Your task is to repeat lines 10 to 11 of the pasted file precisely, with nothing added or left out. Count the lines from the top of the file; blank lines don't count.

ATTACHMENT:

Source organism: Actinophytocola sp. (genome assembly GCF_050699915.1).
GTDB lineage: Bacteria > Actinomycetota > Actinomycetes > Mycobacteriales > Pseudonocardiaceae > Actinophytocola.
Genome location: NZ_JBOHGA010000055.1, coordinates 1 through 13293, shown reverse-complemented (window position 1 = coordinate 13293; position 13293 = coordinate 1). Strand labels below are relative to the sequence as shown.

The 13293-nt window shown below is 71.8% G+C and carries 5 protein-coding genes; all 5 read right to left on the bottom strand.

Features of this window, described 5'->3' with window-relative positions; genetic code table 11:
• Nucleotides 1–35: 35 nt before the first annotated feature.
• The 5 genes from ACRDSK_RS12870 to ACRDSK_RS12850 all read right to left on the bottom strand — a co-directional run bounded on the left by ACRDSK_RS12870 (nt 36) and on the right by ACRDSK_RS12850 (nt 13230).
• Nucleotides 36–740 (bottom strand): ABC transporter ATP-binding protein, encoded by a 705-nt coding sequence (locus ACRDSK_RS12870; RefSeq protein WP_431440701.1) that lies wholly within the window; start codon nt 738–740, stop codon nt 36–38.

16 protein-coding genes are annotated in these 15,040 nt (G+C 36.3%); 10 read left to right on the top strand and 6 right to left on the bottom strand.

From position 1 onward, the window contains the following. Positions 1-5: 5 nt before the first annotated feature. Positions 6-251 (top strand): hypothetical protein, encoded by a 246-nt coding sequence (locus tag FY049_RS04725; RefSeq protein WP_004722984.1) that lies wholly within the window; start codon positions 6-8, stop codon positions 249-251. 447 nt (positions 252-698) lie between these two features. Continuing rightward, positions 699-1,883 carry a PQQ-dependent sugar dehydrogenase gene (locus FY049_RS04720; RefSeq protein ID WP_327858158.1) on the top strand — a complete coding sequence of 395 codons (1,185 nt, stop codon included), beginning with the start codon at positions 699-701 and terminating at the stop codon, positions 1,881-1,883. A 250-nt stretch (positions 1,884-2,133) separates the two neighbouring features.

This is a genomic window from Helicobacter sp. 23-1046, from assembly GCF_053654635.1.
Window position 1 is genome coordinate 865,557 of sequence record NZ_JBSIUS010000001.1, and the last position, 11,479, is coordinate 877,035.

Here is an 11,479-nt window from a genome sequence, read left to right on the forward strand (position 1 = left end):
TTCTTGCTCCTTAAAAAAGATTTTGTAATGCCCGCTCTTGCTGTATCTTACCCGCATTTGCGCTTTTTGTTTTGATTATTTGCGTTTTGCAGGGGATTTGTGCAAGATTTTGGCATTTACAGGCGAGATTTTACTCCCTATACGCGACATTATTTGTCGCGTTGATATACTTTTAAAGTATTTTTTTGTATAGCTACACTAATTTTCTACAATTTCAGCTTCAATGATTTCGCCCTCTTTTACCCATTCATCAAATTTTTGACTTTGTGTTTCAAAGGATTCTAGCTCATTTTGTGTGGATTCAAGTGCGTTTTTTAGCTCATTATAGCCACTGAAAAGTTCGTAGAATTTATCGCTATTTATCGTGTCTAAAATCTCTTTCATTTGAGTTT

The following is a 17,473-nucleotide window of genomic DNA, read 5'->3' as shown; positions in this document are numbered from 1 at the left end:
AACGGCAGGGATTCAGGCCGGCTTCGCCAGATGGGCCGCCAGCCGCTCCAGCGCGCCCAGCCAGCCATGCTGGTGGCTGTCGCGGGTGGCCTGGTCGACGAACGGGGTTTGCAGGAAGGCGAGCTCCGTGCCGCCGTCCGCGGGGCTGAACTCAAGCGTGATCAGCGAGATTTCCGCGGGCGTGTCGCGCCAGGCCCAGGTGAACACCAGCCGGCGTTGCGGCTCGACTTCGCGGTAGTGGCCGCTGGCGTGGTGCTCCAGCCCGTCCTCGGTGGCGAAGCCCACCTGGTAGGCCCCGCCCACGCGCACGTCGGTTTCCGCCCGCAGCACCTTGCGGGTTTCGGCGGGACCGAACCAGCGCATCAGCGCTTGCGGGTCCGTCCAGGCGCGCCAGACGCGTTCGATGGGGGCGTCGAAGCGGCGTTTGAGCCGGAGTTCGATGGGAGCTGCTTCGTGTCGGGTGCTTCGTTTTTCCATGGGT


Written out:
From position 1 onward, the window contains the following. Positions 1-5: 5 nt before the first annotated feature. Positions 6-251 (top strand): hypothetical protein, encoded by a 246-nt coding sequence (locus tag FY049_RS04725; RefSeq protein WP_004722984.1) that lies wholly within the window; start codon positions 6-8, stop codon positions 249-251. 447 nt (positions 252-698) lie between these two features. Continuing rightward, positions 699-1,883 carry a PQQ-dependent sugar dehydrogenase gene (locus FY049_RS04720; RefSeq protein ID WP_327858158.1) on the top strand — a complete coding sequence of 395 codons (1,185 nt, stop codon included), beginning with the start codon at positions 699-701 and terminating at the stop codon, positions 1,881-1,883. A 250-nt stretch (positions 1,884-2,133) separates the two neighbouring features.

This is a genomic window from Helicobacter sp. 23-1046, from assembly GCF_053654635.1.